Home — Murder, “cold” cases, and mayhem

This website is intended to deal with murder, brutality, corruption and hatred—all falling under what we call acts of injustice.  We tell the stories of open and unsolved homicides–what are called “cold” cases.  We also memorialize those whose lives have been taken from them in hope that somebody will come forward to tell the truth. So far our efforts center on Michigan.

David B. Schock, Ph.D.

David B. Schock, Ph.D.

“Somebody knows somethin’.  Somebody ALWAYS knows somethin’.”

That’s the way Jim Fairbanks put it when we made our first film, Who Killed Janet Chandler?  Detective Fairbanks (retired) was the lead investigator on the law enforcement team in 1979.  What he had to say then still applies today.  For nearly every unsolved homicide there is somebody out there who could solve it if she or he would come forward and make a contact.

To call an unsolved homicide a “cold” case is chilling in its own right.  Yes, these unsolved cases grow “cold” because there are no new leads; they more or less drop off the social and cultural radar.  But they are NEVER “cold” to the family members and friends, they are never forgotten or out of mind.  And there is always the hope that justice, however delayed, will be served.

We invite you to visit the We Remember part of this site, a place where families and friends of those whose murders remain unsolved contact us and can help to post details of the victims’ lives and the resultant investigations.

We also invite your view of what we are calling a Primary Documentary Investigation as we tell the story of the murder of Mina Dekker.

Our hope in all the cases we chronicle is that somebody who knows something will say something.


From David — A Weblog of investigation:

February 16, 2018 — Not good, but not nearly as bad as it might have been

By accident I managed to catch the episode of Betrayed last night on Investigation Discovery. The show chronicled the 1979 murder of Janet Chandler via a highly speculative first-person point of view. We were supposedly hearing Janet’s postmortem thoughts about what was going on and how long she had yet to live or her descriptions of how she died.

The show was not good, but not as bad as it might have been. It could have been as ugly at the case itself; the producers toned down a lot of what actually happened.

We were approached last year about taking part in this, as were all the primary investigating officers, the prosecutors (Assistant Attorney General and Ottawa County), the family. Janet’s family wanted nothing more to do with this and certainly didn’t want her death to wind up as entertainment. All the rest of us respected that and we declined. So, the producers went searching far and wide and scooped up mostly peripheral players. A “friend.” A “teacher” (certainly not from Hope College). Lt. John Slenk (retired), who had served as the commander for the Michigan State Police had the lion’s share of time and was most knowledgeable. And we heard from Bob DeVries, who had been the public information officer in 2003 when he and I first talked about the case. At the time he was preparing to leave the Holland Police Department to take over as chief in Kingman, Arizona. I had been meeting with him and some of my broadcast journalism students to talk about the complicated  relationship between police officers and reporters. When he said he was leaving after 30 years, I asked him if there was one that got away. Janet Chandler. “That’s the case that keeps us all awake at night.” I had the impression that he was passing it over (he was long gone by the time the cold-case team got to work in 2004). The result was the result: the film, the cold-case investigation, the arrests, pleas and prosecutions. Finally, the producers tossed in Rich Harrold, a former managing editor and reporter with the Holland Sentinel. Rich was certainly not around when Janet was abducted and murdered. He came to Holland in the early ’90s from Mt Pleasant. (He and I both had the honor of editing the Morning Sun there in different decades.) And he left shortly after the trial concluded. I viewed his participation in the Betrayed show with coolness.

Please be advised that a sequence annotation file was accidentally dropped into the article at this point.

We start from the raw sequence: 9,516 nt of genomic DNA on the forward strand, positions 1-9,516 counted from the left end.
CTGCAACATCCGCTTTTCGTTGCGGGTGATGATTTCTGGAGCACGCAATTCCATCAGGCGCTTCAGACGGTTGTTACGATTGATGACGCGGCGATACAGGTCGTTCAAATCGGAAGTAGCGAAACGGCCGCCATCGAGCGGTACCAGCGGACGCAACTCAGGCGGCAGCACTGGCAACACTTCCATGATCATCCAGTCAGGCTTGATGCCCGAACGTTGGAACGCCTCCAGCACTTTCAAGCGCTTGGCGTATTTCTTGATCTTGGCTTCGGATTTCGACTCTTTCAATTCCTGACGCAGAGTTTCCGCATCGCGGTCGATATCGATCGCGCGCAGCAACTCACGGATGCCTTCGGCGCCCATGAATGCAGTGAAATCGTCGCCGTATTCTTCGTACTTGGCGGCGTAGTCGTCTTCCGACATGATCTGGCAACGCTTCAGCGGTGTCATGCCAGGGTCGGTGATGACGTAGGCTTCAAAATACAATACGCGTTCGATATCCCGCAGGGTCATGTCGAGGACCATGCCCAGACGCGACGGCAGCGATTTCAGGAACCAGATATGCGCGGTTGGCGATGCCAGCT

There were many things factually correct about the show. After all, John Slenk had his recollection and probably some records. And there was the film we made, the Dateline piece produced by Jack Cloherty after the trial, all the news coverage, and the material on this website. But there were lots of mistakes, little ones, that cropped up when the storytellers were trying to put together a cogent narrative. They were jarring and discordant. For one, you can bet the police talked with Carl Paiva long before he left town (per the show).